These are my remarks from last night’s rally. Stacey David posted a video, but I always prefer to read words. So, for those of you who are like me, here you go….
When I heard that the venue for this event had been changed, I was thrilled — for TWO reasons. First of all, of course, it meant that the expected attendance had grown. But, second, it meant that we were coming to Temple B’nai Abraham – which was the community served by Joachim Prinz as rabbi.
Some of you clearly recognize that name. For those of you who don’t, Rabbi Prinz came to this country after escaping the Nazis in Germany. He look at his new country and he saw African Americans being treated unjustly with white people hiding behind biased laws and arguing that change should come gradually, incrementally. But he knew that our tradition demanded more of us than simply hiding behind the letter of the law and doing things the way that they have always been done. He became one of the loudest Jewish voices in the Civil Rights movement.
Just a few minutes before Martin Luther King Jr delivered his famous “I Have A Dream” speech, Rabbi Prinz spoke from the same lectern. He said: “The most urgent, the most disgraceful, the most shameful and the most tragic problem is silence…. America must not become a nation of onlookers. America must not remain silent.”
We are here today because if we look at our country the way that Rabbi Prinz did, we cannot help but notice that something just isn’t right. Children should not have to worry about being shot down in schools. Club-goers should not have to worry about being shot down on the dance floor. Music fans should not have to worry about being shot down at concerts.
And we can’t allow people to hide behind inadequate laws. And we can’t simply do things the way we’ve always done it. And we can’t say that change should come gradually or incrementally — because when something is broken, we have an obligation to fix it.
Some will tell you that Judaism has nothing to say on the issue of guns or gun violence because our legal texts were written before the advent of the gun. But that’s not the way Judaism works. We take the ancient wisdom and values of our tradition and we apply to them to new situations. And as we face this epidemic of school shootings — and the Stoneman Douglas High School shooting was the 18th school shooting of 2018 — our tradition has quite a bit to say.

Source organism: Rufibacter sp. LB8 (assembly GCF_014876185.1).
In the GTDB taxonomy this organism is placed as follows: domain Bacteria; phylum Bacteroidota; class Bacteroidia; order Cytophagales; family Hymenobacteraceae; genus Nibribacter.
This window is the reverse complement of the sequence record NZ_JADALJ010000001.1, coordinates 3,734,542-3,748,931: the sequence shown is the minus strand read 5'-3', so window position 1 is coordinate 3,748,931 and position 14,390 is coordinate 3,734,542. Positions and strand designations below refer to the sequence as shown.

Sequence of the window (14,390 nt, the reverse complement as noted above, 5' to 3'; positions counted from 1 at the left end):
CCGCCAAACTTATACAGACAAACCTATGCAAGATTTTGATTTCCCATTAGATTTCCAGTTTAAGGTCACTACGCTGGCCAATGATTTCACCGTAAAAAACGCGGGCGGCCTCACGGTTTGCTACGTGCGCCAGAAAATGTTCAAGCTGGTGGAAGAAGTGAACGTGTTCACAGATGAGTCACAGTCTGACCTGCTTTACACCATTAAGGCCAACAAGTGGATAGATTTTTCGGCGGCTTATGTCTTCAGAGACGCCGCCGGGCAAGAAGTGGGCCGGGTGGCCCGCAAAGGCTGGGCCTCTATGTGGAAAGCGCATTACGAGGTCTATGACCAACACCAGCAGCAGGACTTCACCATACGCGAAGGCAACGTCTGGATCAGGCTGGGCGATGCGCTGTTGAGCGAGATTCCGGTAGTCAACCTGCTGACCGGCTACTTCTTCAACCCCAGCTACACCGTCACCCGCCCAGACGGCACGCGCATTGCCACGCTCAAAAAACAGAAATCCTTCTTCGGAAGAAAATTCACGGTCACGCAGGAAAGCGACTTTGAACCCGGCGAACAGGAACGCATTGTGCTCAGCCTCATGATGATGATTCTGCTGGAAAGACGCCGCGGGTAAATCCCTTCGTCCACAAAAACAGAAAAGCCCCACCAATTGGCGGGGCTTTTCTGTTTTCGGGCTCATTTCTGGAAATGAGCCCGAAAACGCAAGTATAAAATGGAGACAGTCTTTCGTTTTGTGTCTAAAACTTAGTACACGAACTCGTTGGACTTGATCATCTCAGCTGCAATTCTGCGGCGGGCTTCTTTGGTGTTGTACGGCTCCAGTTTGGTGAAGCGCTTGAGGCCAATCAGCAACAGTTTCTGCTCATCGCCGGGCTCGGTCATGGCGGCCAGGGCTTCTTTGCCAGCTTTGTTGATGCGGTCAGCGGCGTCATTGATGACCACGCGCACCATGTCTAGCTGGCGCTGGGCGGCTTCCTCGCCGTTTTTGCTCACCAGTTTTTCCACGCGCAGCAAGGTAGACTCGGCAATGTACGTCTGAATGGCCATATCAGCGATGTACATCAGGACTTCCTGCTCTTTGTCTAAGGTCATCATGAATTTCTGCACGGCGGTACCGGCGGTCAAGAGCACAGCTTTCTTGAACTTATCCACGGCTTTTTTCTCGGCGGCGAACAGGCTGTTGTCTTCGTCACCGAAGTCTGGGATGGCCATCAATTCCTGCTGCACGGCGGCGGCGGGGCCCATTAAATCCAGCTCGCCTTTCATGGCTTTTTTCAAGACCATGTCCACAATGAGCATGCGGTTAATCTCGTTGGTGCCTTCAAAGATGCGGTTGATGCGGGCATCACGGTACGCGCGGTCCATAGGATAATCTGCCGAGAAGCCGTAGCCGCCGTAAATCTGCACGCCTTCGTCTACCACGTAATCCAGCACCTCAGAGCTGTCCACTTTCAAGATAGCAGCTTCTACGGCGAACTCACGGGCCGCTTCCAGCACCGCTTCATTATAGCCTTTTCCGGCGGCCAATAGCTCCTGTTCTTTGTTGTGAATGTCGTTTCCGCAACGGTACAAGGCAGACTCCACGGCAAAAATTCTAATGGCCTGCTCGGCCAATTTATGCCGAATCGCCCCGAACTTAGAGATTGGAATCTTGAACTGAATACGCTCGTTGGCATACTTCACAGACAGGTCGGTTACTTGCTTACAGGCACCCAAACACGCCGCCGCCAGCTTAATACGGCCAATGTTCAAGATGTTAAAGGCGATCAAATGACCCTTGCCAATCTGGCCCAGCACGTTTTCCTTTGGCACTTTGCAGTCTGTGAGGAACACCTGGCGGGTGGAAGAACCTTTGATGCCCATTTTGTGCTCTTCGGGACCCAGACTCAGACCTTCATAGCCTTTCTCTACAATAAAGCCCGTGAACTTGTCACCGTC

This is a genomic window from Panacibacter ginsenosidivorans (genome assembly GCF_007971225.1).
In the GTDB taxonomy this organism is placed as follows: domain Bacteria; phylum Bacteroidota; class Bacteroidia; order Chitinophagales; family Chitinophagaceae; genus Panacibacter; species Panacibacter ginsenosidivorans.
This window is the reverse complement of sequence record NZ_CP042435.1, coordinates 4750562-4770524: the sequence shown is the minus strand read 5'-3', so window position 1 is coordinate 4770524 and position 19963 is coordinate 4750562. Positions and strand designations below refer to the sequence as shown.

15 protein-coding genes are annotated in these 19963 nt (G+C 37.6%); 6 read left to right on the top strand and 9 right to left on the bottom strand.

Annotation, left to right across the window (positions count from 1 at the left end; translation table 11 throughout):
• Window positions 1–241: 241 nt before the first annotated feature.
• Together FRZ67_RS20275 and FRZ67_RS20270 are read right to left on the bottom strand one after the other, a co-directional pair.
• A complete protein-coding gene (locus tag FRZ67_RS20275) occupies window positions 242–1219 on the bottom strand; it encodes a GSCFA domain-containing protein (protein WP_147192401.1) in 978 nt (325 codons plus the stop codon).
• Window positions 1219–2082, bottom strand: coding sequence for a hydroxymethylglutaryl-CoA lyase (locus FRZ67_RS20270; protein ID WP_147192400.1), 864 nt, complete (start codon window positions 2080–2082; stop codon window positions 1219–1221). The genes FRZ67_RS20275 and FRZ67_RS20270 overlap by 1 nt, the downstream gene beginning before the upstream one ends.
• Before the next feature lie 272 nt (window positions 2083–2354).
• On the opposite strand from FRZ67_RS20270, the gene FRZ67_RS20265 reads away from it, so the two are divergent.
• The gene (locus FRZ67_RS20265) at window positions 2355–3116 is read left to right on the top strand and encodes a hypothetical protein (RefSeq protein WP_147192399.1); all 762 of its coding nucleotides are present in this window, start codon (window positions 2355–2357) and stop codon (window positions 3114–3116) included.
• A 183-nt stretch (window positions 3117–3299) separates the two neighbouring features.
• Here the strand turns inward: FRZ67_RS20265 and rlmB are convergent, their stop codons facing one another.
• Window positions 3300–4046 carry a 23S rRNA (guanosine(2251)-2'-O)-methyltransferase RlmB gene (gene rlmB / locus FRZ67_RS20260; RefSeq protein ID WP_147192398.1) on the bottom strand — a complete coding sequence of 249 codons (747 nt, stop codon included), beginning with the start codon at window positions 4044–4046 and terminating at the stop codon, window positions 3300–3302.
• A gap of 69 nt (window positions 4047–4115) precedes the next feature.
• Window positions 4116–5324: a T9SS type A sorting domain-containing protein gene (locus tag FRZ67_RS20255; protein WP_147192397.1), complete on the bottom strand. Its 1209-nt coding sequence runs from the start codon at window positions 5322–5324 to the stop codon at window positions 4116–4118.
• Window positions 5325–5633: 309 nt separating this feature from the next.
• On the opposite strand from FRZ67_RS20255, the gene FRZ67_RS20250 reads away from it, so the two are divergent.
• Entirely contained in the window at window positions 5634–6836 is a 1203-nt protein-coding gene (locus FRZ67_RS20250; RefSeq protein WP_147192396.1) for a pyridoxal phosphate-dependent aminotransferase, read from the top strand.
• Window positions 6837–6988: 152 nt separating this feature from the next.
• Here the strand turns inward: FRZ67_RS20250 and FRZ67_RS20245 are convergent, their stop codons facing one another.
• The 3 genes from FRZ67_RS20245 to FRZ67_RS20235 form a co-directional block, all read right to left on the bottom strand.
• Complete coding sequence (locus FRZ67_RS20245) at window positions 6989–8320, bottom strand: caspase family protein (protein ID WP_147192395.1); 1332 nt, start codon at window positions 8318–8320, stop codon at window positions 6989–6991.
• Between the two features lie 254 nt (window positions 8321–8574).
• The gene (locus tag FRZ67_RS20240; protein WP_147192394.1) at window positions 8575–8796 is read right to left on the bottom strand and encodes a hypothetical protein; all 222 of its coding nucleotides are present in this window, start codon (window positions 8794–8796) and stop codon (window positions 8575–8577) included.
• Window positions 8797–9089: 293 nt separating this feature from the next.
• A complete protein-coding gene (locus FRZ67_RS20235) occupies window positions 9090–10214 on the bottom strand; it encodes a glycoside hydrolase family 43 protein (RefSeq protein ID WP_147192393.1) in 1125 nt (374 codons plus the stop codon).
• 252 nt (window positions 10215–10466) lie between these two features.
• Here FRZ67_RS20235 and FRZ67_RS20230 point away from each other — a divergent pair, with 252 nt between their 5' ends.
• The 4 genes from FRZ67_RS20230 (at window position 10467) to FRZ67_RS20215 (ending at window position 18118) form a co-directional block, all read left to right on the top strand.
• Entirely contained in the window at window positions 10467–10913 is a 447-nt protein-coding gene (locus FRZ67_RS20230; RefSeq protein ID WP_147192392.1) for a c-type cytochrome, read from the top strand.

While I could stand here all day and share with you teachings that I believe are relevant to this conversation I know that’s NOT why you’re here. So, I will share with you only two.
The first is from the Bible – Leviticus 19:16: “Do not stand idly by the blood of your neighbor – לֹא תַעֲמֹד עַל-דַּם רֵעֶךָ“
The students of Stoneman Douglas High School are leading the way. They have seen the blood of their classmates and friends. Think about that for a moment — they have seen the blood of their classmates and friends. And yet, they are NOT standing still. How can we do any less?? We can no longer afford to be what Rabbi Prinz would call “onlookers.” It is time to speak. It is time to act.
The second text I want to share comes from the Talmud, Yoma 82a: “No word — no law, no teaching – stands in the way of saving a life – אין לך דבר שעומד בפני פקוח נפש.”
In order to save a life, we are instructed by the ancient rabbis to set aside virtually all of Jewish law — which they believed to be God-given — because they understood that whole point of a legal system to is to enable its adherents to LIVE according to the laws and not die because of them. As Jews, we must bring this principle to the American conversation about guns: no single law is more important than the lives of our children.
And so, as we come together in his House of God, I hope and pray that the time of being silent on-lookers is now over for our community. I hope and pray that we will not stand idly by the blood of our neighbors and children. I hope and pray that we will remember that no law should stand in the way of saving lives.
And then, we will take our places as heirs of the great sage Hillel who said in Pirkei Avot 1:14: “If not now, when? – אִם לֹא עַכְשָׁיו, אֵימָתָי.”